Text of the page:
- The Washington Times - Monday, March 20, 2000

Fashion backlash

"Are you a man with big hair? If so, you might be caught up in the biggest fashion backlash to hit since bell-bottoms were sent to oblivion in the 1970s.
"The cut is technically known as the mullet: Feathered and puffy, it's short on top, long in the back and hanging down on the side. Think 1980s. Think early Michael Bolton, Kenny G, Hall & Oates, Billy Ray Cyrus, Joey Buttafuoco, or even Donald Trump… .
"What was once a symbol of coolness is now the apex of tackiness… .
"Why is the mullet a cause for mockery? Because it gives an aura of phoniness and last year's conformity… .
"The anti-mullet backlash is an example of the way pop culture shoots its wounded. People who try hard to be cool take high risks, and those who fail end up being the opposite of what they intend."
Chris Stamper, writing on "The perils of fashion," in the March 18 issue of World

Learning at home

"Hooray for home schoolers! Their scholastic achievements are being trumpeted on the front page of the Wall Street Journal. Last month, the paper reported that home schooled students scored 67 points above the average on the SAT college entrance exam… . Colleges and universities appreciate the high quality education received by home schooled children. Last fall, Stanford University accepted 27 percent of home schooled students who applied. That's nearly double its overall acceptance rate.
"Maybe home schoolers do so well because their parents have more education than the national norm. And, it could also be because of their parents' dedication. In most home school families one parent stays home full time, which could be why these families have a below average income. We believe parental involvement is the key to a great education for children, whether they're home schooled or attend more traditional schools. Investing your time in your children is the smartest investment you'll ever make."
Janet Parshall of the Family Research Council, in a Thursday "Washington Watch" radio commentary

Sexy man

"My top pick for Sexiest Man Alive in Love with His Wife has got to be Paul McCartney, a man whose deep grief over the death of his wife Linda from breast cancer in 1998 and obvious devotion to her during their life together is truly unusual. According to a People story about her death, '[a]s celebrities' marriages went, theirs was an anomaly this couple in the limelight couldn't bear to be apart even after three decades.' By their own account, the couple only spent a few nights apart during their entire marriage, and he wrote numerous love songs to and about her. When interviewed by the BBC after her death, McCartney was near tears in describing the impact of her death: 'We fancied each other something rotten,' he said. 'To me, she was always still my girlfriend.' …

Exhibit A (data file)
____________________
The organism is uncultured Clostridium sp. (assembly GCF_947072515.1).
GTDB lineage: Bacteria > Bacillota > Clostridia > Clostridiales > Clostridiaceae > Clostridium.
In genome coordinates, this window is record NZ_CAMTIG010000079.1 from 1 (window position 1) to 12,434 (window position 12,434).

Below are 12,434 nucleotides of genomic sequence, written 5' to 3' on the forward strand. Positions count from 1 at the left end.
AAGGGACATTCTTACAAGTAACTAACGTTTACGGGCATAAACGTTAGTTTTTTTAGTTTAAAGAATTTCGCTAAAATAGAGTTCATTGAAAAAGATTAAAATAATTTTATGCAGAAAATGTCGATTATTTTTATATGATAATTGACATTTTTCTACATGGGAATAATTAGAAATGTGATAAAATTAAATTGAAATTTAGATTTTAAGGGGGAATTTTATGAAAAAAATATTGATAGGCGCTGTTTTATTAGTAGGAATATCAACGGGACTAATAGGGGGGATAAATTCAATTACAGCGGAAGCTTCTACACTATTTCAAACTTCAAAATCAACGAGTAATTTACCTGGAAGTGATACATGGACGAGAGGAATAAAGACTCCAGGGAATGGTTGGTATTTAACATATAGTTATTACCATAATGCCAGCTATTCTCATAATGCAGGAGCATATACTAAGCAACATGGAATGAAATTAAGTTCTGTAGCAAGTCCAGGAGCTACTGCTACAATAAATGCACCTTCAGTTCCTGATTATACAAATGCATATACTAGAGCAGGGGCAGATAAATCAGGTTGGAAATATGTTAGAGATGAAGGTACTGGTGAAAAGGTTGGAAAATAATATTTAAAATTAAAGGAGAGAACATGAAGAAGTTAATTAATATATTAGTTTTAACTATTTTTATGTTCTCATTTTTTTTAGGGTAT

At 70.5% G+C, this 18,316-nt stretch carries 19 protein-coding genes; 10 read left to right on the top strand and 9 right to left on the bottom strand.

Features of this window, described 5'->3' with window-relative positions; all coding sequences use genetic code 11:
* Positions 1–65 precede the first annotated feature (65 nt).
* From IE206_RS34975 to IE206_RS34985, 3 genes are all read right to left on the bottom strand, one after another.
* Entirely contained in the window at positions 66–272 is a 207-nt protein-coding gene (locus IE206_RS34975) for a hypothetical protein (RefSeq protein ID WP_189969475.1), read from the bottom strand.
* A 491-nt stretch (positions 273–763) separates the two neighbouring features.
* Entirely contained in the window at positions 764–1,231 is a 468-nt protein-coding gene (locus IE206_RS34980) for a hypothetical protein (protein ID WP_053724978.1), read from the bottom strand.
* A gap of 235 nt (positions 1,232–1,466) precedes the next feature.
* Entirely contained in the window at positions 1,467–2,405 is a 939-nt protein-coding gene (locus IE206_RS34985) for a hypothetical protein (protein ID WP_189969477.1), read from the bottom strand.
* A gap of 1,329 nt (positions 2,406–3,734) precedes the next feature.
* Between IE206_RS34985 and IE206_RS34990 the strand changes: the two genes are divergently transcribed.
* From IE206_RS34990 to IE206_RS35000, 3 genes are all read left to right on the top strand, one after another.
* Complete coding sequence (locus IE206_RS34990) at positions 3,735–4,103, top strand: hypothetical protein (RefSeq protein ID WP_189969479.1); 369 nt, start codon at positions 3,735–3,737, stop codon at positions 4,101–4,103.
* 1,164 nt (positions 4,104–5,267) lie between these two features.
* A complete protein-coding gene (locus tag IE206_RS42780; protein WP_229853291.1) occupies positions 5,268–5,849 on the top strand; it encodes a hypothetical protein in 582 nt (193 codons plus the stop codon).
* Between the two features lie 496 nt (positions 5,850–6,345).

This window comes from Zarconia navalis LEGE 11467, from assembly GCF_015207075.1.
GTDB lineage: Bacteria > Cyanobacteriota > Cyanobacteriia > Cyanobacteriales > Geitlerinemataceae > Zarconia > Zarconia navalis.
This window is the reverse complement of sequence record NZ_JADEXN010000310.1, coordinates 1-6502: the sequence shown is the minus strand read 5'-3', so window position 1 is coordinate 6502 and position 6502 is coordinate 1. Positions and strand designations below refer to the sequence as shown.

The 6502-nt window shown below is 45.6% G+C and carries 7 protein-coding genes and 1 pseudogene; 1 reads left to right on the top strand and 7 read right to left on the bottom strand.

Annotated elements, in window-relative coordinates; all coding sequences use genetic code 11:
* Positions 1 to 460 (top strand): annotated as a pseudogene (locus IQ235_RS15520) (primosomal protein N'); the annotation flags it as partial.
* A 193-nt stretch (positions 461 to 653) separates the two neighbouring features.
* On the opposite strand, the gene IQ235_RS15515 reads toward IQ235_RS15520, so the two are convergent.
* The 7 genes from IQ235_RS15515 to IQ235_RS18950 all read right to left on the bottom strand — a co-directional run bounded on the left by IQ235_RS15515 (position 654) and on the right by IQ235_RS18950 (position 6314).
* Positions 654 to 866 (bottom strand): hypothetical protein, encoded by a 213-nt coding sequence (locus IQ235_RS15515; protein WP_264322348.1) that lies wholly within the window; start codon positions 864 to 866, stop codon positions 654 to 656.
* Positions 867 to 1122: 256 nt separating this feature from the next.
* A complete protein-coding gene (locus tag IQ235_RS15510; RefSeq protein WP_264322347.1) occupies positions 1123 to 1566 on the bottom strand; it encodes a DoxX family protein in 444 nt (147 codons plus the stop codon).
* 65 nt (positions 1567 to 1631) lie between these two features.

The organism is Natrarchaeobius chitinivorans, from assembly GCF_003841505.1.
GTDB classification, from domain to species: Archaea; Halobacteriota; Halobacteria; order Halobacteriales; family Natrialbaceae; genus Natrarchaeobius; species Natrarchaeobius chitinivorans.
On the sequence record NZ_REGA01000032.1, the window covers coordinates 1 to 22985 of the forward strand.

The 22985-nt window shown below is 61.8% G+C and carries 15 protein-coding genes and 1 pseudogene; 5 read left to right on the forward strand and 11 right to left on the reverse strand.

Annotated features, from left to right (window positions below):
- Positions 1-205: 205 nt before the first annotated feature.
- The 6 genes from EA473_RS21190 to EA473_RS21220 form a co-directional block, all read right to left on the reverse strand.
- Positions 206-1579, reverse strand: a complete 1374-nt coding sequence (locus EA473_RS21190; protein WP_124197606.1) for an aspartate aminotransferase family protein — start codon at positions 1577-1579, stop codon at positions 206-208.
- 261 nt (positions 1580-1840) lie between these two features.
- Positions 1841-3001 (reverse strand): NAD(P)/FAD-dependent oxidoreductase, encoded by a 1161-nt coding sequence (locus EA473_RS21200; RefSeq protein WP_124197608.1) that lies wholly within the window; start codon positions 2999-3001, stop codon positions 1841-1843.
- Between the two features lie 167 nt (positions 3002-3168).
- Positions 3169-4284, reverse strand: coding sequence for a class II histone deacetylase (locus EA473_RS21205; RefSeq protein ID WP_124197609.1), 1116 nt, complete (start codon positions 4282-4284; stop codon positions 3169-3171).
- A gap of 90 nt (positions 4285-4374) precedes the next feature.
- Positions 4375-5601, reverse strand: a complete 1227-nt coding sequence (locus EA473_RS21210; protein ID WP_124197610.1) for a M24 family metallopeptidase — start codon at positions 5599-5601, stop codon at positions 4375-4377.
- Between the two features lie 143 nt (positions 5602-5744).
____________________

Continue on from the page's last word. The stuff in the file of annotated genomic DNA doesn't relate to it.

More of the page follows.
"Paul McCartney often has expressed his appreciation for his wife's performance of traditional feminine roles, as great cook and loving, supportive mother. Such politically incorrect appreciation [by husbands] of their wives as nurturers of home and family seems counter to the postmodern sensibility that gender roles are meaningless social constructs and that 'marriage' consists of two interchangeable partners, not necessarily of the opposite sex. Rather, it suggests the continued strength and romantic potential of the husband and wife in complementary but different roles in the relationship."
Melinda Ledden Sidak, writing on "Why Paul McCartney Is the Sexiest Man Alive," in the Winter issue of Women's Quarterly

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